Figure 19: Avira Antivirus process
The loader’s next step is to decrypt the server URL and request an update. Based on the response, the loader decides how to continue processing.
Figure 20: Connecting to the update server
From our analysis we noticed that the server URL changes quite often, but the domain registration pattern and page to which the request is directed doesn’t:
domain name pattern—<alphabet, length 6~8>-cloud.icu. “-cloud.icu” has been present in the domains for a long time.
page—”update.php” was the page name in all the samples we’ve analyzed so far.
In the next stage of execution, the loader drops further components into the directory under “%windir%\System32\microsoft\protect\S-<random>\ or “%windir%\Syswow64\microsoft\protect\S-<random>\ and marks ownership of the folder and files to NT AUTHORITY\SYSTEM and attributes to Hidden and System.
Figure 21: List of further components dropped by the loader
RB_22.214.171.124.exe—Clean Apple Push executable, which imports AppleVersions.dll. Naming of the file is random, but the prefix is always RB_.
msvcp100.dll & msvcr100.dll—Microsoft® C Runtime Library.
AppleVersions.dll & data.dll—Second stage component of the loader, which decides whether a further payload is dropped to the machine
RB_126.96.36.199.exe loads AppleVersions.dll due to DLL search Order Hijacking
Final Stage components are dropped by Second Stage Components of the Loader
TiWorker.exe – Clean Sysinternals tool NotMyfault
Riched32.dll – Final Stage component of the loader
Final stage components are usually dropped under “%windir%\System32\<random>\S-<random>\” or “%windir%\Syswow64\<random>\S-<random>\” .
TiWorker.exe loads Riched32.dll due to DLL search Order Hijacking , not directly imported by NotMyfault tool but internally loads it using LoadLibrary API
The loader tries to disable Windows Defender features by altering the corresponding Windows Defender registry settings.
Figure 22: Altering Windows Defender settings
The loader alters the machine’s power scheme using the Windows utility powercfg.exe. The commands listed below are typically used by coin miners and keep the machine running even though the user isn’t actually using it. In this case, the loader seeks to actively install further payloads like pay-per-install campaigns.
Figure 23: Altering the power scheme
The loader schedules the Apple Push (RB_188.8.131.52) executable to run every 15 minutes indefinitely, with the loader leveraging taskschd.dll to achieve this.
Figure 24: Loader persistence
The payload varied each time the loader was activated. Of course, the loader may behave differently based on the particular system and victim’s geographical location. One thing we noticed during multiple runs of the loader was that in most cases the download assistant was dropped to the %Temp% directory with the filename run_<6-digit random number>.exe or just <6-digit random number>.exe. See below for a list of each malware family that got into the machine directly or indirectly while the loader was activated. The payloads never stayed the same and always varied.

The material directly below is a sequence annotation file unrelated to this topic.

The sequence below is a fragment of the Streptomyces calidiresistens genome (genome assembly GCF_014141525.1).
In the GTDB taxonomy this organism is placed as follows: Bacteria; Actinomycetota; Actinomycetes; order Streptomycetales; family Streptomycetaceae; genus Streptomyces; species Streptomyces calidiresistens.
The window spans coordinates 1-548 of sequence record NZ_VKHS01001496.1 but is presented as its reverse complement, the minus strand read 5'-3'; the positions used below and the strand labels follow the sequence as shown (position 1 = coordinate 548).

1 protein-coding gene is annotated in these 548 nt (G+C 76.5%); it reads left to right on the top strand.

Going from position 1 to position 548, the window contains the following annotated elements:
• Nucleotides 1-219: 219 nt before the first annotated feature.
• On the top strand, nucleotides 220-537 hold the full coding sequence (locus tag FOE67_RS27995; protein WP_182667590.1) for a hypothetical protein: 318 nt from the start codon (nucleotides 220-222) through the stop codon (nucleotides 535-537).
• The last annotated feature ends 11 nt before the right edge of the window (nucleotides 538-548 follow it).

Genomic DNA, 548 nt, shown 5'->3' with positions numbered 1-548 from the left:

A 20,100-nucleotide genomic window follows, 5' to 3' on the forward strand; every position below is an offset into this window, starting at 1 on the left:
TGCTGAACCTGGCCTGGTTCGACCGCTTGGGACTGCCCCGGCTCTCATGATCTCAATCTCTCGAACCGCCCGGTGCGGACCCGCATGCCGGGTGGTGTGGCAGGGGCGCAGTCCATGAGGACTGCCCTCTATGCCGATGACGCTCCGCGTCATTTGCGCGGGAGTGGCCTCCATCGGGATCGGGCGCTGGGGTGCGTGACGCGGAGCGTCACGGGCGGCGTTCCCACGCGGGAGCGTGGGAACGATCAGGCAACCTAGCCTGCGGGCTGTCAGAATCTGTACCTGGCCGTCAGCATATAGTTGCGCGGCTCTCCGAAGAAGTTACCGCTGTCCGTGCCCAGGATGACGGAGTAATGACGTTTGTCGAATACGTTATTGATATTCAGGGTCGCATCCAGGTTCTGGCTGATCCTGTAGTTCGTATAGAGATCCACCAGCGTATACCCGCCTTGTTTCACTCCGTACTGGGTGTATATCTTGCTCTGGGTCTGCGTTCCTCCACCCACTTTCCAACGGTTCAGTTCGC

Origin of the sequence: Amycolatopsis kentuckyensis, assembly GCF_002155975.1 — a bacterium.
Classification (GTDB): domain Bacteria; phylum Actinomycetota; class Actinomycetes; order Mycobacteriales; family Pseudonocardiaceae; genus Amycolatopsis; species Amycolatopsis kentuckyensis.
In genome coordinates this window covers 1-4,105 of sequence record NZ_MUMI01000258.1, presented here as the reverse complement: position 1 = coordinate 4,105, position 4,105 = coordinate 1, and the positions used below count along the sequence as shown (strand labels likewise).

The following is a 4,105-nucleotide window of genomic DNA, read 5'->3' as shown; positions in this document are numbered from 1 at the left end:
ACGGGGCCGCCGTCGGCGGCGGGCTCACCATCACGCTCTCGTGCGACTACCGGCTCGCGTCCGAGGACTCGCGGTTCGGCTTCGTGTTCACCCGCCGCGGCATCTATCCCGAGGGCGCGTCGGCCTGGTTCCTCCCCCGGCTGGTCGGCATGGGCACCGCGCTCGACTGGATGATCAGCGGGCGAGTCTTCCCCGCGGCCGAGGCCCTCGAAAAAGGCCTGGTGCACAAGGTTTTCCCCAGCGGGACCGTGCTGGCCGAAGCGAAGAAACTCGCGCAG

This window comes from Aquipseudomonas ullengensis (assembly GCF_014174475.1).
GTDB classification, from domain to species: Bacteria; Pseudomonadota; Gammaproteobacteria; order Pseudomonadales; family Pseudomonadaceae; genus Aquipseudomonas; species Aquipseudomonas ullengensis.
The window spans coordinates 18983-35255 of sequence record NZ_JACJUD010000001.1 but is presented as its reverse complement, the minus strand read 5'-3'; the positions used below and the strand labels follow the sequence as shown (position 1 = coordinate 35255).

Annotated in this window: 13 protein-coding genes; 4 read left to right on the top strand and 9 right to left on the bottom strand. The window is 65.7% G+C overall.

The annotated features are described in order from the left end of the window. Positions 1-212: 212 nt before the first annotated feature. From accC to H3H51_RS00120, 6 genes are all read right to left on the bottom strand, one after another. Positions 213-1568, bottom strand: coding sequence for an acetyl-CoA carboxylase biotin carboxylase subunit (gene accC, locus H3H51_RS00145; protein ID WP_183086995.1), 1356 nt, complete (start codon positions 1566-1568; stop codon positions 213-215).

Figure 25: Malware dropped by the loader during one of the successful execution attempts
CoinLoader is a highly sophisticated campaign that has been running for at least a year. It updates its components on a daily basis, ranging from files to hosting URLs. It also tries to evade security solutions through various means, from initial infection vectors to the final payloads.
Figure 26: Execution flow of CoinLoader
CoinLoader abuses free web hosting services, exploits poorly configured clean websites to host its payloads, and further abuses clean software using DLL search order hijacking. Ultimately, the main reason for its success is due to users still falling victim to social engineering scams. CoinLoader once again proves that social engineering still plays a major role in spreading malware.
All components associated with the CoinLoader family are detected by Avira as TR/CoinLoader.Gen & TR/AD.CoinLoader.B
T1027– Obfuscated Files or Information
T1038– DLL Search Order Hijacking
T1043– Commonly Used Port
T1053– Scheduled Task
T1059– Command-Line Interface
T1089– Disabling Security Tools
T1129– Execution through Module Load
T1158– Hidden Files and Directories
IOC: CoinLoader Full IOC List available here